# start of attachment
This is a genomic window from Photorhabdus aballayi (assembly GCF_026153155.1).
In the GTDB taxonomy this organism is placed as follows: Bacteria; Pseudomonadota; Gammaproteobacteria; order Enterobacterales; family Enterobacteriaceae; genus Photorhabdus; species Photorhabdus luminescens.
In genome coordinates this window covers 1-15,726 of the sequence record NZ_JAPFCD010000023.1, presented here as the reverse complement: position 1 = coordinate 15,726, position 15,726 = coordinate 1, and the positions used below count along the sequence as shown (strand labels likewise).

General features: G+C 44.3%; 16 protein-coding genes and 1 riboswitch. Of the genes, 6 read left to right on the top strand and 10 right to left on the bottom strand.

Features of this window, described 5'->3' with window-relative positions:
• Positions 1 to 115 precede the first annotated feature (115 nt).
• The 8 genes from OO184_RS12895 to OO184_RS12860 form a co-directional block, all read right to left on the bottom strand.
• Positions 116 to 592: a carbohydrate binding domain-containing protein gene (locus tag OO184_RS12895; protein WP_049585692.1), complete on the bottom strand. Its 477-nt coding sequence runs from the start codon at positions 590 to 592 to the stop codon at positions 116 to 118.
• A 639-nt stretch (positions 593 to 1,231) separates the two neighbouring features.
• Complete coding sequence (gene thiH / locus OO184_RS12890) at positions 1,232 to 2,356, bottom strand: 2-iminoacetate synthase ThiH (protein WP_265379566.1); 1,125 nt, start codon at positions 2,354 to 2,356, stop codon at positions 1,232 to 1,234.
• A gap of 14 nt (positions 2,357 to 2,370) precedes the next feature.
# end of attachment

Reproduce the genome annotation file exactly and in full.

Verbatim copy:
This is a genomic window from Photorhabdus aballayi (assembly GCF_026153155.1).
In the GTDB taxonomy this organism is placed as follows: Bacteria; Pseudomonadota; Gammaproteobacteria; order Enterobacterales; family Enterobacteriaceae; genus Photorhabdus; species Photorhabdus luminescens.
In genome coordinates this window covers 1-15,726 of the sequence record NZ_JAPFCD010000023.1, presented here as the reverse complement: position 1 = coordinate 15,726, position 15,726 = coordinate 1, and the positions used below count along the sequence as shown (strand labels likewise).

General features: G+C 44.3%; 16 protein-coding genes and 1 riboswitch. Of the genes, 6 read left to right on the top strand and 10 right to left on the bottom strand.

Features of this window, described 5'->3' with window-relative positions:
• Positions 1 to 115 precede the first annotated feature (115 nt).
• The 8 genes from OO184_RS12895 to OO184_RS12860 form a co-directional block, all read right to left on the bottom strand.
• Positions 116 to 592: a carbohydrate binding domain-containing protein gene (locus tag OO184_RS12895; protein WP_049585692.1), complete on the bottom strand. Its 477-nt coding sequence runs from the start codon at positions 590 to 592 to the stop codon at positions 116 to 118.
• A 639-nt stretch (positions 593 to 1,231) separates the two neighbouring features.
• Complete coding sequence (gene thiH / locus OO184_RS12890) at positions 1,232 to 2,356, bottom strand: 2-iminoacetate synthase ThiH (protein WP_265379566.1); 1,125 nt, start codon at positions 2,354 to 2,356, stop codon at positions 1,232 to 1,234.
• A gap of 14 nt (positions 2,357 to 2,370) precedes the next feature.